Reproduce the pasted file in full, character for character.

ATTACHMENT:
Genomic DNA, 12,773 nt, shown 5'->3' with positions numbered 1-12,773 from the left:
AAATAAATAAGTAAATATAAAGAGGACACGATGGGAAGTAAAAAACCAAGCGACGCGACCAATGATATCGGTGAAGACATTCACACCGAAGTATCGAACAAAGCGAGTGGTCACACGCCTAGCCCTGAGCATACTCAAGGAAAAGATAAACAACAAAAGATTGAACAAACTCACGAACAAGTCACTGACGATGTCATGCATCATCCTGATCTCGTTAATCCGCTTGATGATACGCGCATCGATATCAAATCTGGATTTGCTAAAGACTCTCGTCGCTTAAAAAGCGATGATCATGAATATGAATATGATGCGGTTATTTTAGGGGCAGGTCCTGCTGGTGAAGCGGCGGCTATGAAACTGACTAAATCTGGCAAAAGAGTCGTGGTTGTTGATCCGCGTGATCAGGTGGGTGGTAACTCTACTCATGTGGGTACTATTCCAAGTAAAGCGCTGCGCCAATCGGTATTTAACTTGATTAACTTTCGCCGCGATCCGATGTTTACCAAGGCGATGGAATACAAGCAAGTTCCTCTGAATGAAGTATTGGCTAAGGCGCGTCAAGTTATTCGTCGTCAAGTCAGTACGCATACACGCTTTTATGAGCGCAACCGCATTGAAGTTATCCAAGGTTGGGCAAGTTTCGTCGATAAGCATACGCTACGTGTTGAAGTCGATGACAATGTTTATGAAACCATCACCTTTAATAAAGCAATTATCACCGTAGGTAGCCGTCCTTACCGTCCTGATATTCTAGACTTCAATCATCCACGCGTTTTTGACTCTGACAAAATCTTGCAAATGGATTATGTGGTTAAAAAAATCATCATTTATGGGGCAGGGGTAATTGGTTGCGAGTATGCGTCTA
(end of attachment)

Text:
Genomic DNA, 12,773 nt, shown 5'->3' with positions numbered 1-12,773 from the left:
AAATAAATAAGTAAATATAAAGAGGACACGATGGGAAGTAAAAAACCAAGCGACGCGACCAATGATATCGGTGAAGACATTCACACCGAAGTATCGAACAAAGCGAGTGGTCACACGCCTAGCCCTGAGCATACTCAAGGAAAAGATAAACAACAAAAGATTGAACAAACTCACGAACAAGTCACTGACGATGTCATGCATCATCCTGATCTCGTTAATCCGCTTGATGATACGCGCATCGATATCAAATCTGGATTTGCTAAAGACTCTCGTCGCTTAAAAAGCGATGATCATGAATATGAATATGATGCGGTTATTTTAGGGGCAGGTCCTGCTGGTGAAGCGGCGGCTATGAAACTGACTAAATCTGGCAAAAGAGTCGTGGTTGTTGATCCGCGTGATCAGGTGGGTGGTAACTCTACTCATGTGGGTACTATTCCAAGTAAAGCGCTGCGCCAATCGGTATTTAACTTGATTAACTTTCGCCGCGATCCGATGTTTACCAAGGCGATGGAATACAAGCAAGTTCCTCTGAATGAAGTATTGGCTAAGGCGCGTCAAGTTATTCGTCGTCAAGTCAGTACGCATACACGCTTTTATGAGCGCAACCGCATTGAAGTTATCCAAGGTTGGGCAAGTTTCGTCGATAAGCATACGCTACGTGTTGAAGTCGATGACAATGTTTATGAAACCATCACCTTTAATAAAGCAATTATCACCGTAGGTAGCCGTCCTTACCGTCCTGATATTCTAGACTTCAATCATCCACGCGTTTTTGACTCTGACAAAATCTTGCAAATGGATTATGTGGTTAAAAAAATCATCATTTATGGGGCAGGGGTAATTGGTTGCGAGTATGCGTCTA